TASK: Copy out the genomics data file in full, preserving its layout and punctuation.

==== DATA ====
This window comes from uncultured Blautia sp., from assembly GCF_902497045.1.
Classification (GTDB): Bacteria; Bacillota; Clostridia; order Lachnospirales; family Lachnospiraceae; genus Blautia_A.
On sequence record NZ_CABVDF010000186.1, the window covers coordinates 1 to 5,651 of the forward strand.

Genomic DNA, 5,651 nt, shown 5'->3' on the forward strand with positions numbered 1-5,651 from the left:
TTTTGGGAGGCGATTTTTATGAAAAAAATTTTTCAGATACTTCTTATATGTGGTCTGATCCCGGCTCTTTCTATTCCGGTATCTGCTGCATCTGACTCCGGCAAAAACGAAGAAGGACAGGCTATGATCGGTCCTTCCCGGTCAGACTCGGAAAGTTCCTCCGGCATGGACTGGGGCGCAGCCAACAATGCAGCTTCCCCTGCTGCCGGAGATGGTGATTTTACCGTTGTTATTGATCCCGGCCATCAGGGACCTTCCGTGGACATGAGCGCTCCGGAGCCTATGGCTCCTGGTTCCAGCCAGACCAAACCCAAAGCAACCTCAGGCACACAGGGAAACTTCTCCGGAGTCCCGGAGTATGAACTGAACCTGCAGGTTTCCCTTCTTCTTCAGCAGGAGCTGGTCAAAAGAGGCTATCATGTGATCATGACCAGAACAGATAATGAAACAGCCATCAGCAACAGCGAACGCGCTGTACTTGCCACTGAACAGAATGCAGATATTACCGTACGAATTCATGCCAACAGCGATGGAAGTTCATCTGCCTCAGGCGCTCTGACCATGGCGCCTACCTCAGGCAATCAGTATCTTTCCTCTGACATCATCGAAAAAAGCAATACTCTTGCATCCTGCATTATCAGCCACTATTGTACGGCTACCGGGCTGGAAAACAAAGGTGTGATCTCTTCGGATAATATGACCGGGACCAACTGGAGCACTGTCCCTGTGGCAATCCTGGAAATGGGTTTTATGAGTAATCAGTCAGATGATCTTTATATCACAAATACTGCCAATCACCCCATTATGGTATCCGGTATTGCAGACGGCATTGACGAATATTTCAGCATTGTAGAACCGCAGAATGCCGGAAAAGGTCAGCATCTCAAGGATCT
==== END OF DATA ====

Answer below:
This window comes from uncultured Blautia sp., from assembly GCF_902497045.1.
Classification (GTDB): Bacteria; Bacillota; Clostridia; order Lachnospirales; family Lachnospiraceae; genus Blautia_A.
On sequence record NZ_CABVDF010000186.1, the window covers coordinates 1 to 5,651 of the forward strand.

Genomic DNA, 5,651 nt, shown 5'->3' on the forward strand with positions numbered 1-5,651 from the left:
TTTTGGGAGGCGATTTTTATGAAAAAAATTTTTCAGATACTTCTTATATGTGGTCTGATCCCGGCTCTTTCTATTCCGGTATCTGCTGCATCTGACTCCGGCAAAAACGAAGAAGGACAGGCTATGATCGGTCCTTCCCGGTCAGACTCGGAAAGTTCCTCCGGCATGGACTGGGGCGCAGCCAACAATGCAGCTTCCCCTGCTGCCGGAGATGGTGATTTTACCGTTGTTATTGATCCCGGCCATCAGGGACCTTCCGTGGACATGAGCGCTCCGGAGCCTATGGCTCCTGGTTCCAGCCAGACCAAACCCAAAGCAACCTCAGGCACACAGGGAAACTTCTCCGGAGTCCCGGAGTATGAACTGAACCTGCAGGTTTCCCTTCTTCTTCAGCAGGAGCTGGTCAAAAGAGGCTATCATGTGATCATGACCAGAACAGATAATGAAACAGCCATCAGCAACAGCGAACGCGCTGTACTTGCCACTGAACAGAATGCAGATATTACCGTACGAATTCATGCCAACAGCGATGGAAGTTCATCTGCCTCAGGCGCTCTGACCATGGCGCCTACCTCAGGCAATCAGTATCTTTCCTCTGACATCATCGAAAAAAGCAATACTCTTGCATCCTGCATTATCAGCCACTATTGTACGGCTACCGGGCTGGAAAACAAAGGTGTGATCTCTTCGGATAATATGACCGGGACCAACTGGAGCACTGTCCCTGTGGCAATCCTGGAAATGGGTTTTATGAGTAATCAGTCAGATGATCTTTATATCACAAATACTGCCAATCACCCCATTATGGTATCCGGTATTGCAGACGGCATTGACGAATATTTCAGCATTGTAGAACCGCAGAATGCCGGAAAAGGTCAGCATCTCAAGGATCT